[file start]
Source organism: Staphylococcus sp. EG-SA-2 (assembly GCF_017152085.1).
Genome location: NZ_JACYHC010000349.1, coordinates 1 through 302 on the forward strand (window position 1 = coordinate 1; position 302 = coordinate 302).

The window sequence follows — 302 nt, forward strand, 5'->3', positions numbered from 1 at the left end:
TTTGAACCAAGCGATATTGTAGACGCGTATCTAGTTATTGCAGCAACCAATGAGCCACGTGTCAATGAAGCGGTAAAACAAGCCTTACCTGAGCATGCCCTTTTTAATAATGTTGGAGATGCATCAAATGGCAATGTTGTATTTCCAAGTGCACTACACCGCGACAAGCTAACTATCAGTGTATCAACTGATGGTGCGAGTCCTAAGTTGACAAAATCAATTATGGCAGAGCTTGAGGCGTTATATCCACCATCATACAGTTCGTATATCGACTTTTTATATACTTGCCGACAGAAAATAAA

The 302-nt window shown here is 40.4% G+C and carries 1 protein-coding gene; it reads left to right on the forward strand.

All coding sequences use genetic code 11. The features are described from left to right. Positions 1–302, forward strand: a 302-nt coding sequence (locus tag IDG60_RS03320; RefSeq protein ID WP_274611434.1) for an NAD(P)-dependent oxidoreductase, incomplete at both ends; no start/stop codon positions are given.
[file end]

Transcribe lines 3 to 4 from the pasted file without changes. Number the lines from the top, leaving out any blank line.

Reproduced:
The window sequence follows — 302 nt, forward strand, 5'->3', positions numbered from 1 at the left end:
TTTGAACCAAGCGATATTGTAGACGCGTATCTAGTTATTGCAGCAACCAATGAGCCACGTGTCAATGAAGCGGTAAAACAAGCCTTACCTGAGCATGCCCTTTTTAATAATGTTGGAGATGCATCAAATGGCAATGTTGTATTTCCAAGTGCACTACACCGCGACAAGCTAACTATCAGTGTATCAACTGATGGTGCGAGTCCTAAGTTGACAAAATCAATTATGGCAGAGCTTGAGGCGTTATATCCACCATCATACAGTTCGTATATCGACTTTTTATATACTTGCCGACAGAAAATAAA